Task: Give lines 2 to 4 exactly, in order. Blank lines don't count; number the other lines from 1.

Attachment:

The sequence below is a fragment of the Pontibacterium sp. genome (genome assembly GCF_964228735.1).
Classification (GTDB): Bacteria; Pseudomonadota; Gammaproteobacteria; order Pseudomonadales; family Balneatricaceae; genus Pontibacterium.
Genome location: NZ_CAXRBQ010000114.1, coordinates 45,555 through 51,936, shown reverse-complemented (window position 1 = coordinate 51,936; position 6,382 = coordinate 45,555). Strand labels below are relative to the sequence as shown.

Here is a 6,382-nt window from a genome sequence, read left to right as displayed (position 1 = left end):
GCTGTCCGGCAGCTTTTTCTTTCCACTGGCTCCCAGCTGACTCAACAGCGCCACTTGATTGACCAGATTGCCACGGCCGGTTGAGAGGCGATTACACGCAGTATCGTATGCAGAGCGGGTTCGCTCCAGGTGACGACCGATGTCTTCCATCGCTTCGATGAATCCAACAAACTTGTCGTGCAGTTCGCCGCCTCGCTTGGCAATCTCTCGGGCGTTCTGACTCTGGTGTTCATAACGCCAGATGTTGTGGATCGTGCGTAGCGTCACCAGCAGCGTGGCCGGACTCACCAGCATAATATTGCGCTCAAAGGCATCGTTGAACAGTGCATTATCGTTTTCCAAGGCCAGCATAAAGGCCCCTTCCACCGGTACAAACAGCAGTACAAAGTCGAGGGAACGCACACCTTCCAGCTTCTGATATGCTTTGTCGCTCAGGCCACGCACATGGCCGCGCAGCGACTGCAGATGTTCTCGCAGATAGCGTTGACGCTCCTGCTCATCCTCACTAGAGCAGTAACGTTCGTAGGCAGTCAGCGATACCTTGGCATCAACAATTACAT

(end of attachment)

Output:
Classification (GTDB): Bacteria; Pseudomonadota; Gammaproteobacteria; order Pseudomonadales; family Balneatricaceae; genus Pontibacterium.
Genome location: NZ_CAXRBQ010000114.1, coordinates 45,555 through 51,936, shown reverse-complemented (window position 1 = coordinate 51,936; position 6,382 = coordinate 45,555). Strand labels below are relative to the sequence as shown.

Here is a 6,382-nt window from a genome sequence, read left to right as displayed (position 1 = left end):